Around 2.25 million people in India are living with cancer. The situation worsens every year, with the addition of around 1.15 million cases. Lip, oral cavity cancers top the chart for men where as breast cancer tops the chart for women. Despite numerous studies and experiments, cancer cure remains elusive. Early diagnosis and management are the best bets against this dreadful disease.
Medical care has changed drastically over the past few years. Earlier, cancer care was only possible in a hospital. However, with time, in-hospital care has changed to OPD care or day care in which patients only go to the hospital for chemotherapy sessions.
The next big leap in cancer care is home healthcare. Patients, who are on medical treatment, do not have to travel to a hospital for any procedure and all the treatment can be provided at home with the quality of hospital. The care of patients who require surgical management or radiotherapy has also revolutionised as most of the pre- and post-surgical care, hydration therapy and nutrition therapy are all available at home. Medical care has seen a steady evolution and expected breakthroughs are as follows.
Immunotherapy: Cancers are difficult to fight due to their ability to fool body’s immune system, which often treats them as normal cells. Immunotherapy helps in marking cancer cells and help the immune fight them. Few immunotherapy drugs are already available in the market and few are under clinical trials.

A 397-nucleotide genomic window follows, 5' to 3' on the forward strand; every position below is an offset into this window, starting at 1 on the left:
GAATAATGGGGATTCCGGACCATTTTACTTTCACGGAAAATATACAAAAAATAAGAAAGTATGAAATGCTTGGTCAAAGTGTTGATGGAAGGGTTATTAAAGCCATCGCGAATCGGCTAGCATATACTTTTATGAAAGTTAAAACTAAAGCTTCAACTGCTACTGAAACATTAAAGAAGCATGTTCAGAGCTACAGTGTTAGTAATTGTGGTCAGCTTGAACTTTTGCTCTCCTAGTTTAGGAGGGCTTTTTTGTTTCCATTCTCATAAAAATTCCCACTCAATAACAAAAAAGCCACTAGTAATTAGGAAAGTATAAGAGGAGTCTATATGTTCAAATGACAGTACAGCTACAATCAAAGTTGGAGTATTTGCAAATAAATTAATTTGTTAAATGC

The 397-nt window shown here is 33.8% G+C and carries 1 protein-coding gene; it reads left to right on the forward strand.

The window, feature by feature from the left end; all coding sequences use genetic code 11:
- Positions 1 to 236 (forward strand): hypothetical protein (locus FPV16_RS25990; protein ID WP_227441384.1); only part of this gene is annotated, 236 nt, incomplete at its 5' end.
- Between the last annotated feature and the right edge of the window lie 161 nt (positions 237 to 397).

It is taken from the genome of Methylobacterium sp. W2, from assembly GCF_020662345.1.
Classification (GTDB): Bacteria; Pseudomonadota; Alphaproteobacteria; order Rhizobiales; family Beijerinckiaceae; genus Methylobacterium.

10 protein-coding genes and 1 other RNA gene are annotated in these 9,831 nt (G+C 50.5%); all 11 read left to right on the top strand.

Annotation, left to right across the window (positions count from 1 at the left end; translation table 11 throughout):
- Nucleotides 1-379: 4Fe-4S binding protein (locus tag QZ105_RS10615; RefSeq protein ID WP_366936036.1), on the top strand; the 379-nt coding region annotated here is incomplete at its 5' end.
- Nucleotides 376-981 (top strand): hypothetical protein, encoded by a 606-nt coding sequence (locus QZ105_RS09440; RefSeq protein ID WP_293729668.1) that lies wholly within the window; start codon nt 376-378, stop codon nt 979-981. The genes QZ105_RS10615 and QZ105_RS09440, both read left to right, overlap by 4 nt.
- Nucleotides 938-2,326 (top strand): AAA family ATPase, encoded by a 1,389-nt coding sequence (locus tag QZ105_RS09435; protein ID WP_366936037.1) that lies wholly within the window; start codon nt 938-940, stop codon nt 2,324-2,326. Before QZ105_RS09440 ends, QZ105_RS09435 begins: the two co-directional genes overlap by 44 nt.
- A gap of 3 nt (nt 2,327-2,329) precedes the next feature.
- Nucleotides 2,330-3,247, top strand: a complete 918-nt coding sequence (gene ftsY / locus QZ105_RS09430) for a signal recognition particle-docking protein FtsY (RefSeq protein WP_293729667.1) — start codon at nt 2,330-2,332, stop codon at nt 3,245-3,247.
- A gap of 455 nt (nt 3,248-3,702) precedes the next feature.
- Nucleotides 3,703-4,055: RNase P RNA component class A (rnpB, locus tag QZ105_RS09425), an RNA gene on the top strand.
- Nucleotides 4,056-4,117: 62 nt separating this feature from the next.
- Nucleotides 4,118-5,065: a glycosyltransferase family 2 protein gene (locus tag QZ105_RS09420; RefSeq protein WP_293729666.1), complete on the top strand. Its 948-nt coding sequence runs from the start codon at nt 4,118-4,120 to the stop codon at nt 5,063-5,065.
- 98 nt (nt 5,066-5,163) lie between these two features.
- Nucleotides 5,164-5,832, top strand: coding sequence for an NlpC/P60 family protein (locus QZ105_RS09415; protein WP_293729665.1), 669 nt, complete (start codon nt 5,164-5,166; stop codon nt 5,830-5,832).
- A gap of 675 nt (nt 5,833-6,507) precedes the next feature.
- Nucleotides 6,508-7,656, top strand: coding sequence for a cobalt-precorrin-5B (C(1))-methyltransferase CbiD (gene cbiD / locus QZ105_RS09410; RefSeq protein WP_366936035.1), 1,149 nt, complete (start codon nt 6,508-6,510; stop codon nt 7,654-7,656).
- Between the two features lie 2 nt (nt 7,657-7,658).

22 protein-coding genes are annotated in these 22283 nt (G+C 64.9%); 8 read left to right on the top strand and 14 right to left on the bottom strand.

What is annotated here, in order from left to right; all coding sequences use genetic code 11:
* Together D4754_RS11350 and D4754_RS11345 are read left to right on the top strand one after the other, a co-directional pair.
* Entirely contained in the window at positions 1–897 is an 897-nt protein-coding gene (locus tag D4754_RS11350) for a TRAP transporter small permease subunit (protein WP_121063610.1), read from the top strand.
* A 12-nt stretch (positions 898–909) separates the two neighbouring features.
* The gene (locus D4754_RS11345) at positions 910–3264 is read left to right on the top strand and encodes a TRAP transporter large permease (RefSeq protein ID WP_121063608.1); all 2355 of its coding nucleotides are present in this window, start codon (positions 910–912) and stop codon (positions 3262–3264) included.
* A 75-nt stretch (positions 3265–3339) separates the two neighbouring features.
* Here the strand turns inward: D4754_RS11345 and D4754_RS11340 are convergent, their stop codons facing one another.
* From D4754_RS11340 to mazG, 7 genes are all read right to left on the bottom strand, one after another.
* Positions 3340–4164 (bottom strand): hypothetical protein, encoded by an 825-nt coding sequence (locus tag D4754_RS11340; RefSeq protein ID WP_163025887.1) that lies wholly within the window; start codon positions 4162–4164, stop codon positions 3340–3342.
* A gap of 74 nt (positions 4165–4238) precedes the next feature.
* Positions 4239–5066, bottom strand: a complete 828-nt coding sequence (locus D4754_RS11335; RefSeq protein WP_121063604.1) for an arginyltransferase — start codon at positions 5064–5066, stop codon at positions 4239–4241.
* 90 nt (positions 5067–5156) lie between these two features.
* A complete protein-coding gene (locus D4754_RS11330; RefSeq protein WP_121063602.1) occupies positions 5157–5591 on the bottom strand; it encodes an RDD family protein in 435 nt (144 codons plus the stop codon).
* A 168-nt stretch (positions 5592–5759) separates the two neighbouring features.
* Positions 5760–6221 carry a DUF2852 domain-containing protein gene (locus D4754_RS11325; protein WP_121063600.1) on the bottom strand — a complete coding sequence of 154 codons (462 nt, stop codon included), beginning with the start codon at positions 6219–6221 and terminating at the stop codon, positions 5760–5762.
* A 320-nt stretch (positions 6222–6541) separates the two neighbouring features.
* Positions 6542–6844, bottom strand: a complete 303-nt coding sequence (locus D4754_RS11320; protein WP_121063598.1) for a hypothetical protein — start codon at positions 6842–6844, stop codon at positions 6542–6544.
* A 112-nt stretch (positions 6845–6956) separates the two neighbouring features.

Advanced radiotherapy: The brain controls every system of the human body. Brain cancer can be disabling if not treated. Radiotherapy, the widely accepted treatment for brain cancer, often affect important functions of the brain like memory, processing speed and attention span, often greatly affecting patients’ quality of life. Doctors are working to develop new techniques so that these important functions are spared without compromising on the quality of treatment. Initial trials have shown promise and more trials are underway to develop the final technique. Recently, Chennai’s Apollo hospital opened India’s first proton centre that will use cyclotron to bombard positively charged magnet-controlled proton particles to kill cancer cells. The technique will help patients with tumours in the close proximity of the critical organs.
Liquid biopsy: Tissue biopsies are the confirmatory test for cancer. Tissue from a tumour is collected and studied. In some cases, tissue biopsies are impossible due to the location of a tumour. The surgical procedure also involves high risks and cost. To solve the problem, researchers are exploring a new field called liquid biopsy, which relies on analysing bits of tumour material — molecules as well as whole cells — that are found in bodily fluids such as blood or urine. The technology, still in the infantile phase, can be the future of cancer diagnosis.
Personalised therapy or gene therapy: Available treatments wipe out the healthy cells along with cancerous cells. This led scientists to develop drugs that can specifically target the cancer cells. Initial success came in the form of tisagenlecleucel and axicabtagene, which were approved for certain leukaemia and lymphomas. It is just a matter of time before gene therapy will be available for all types of cancers.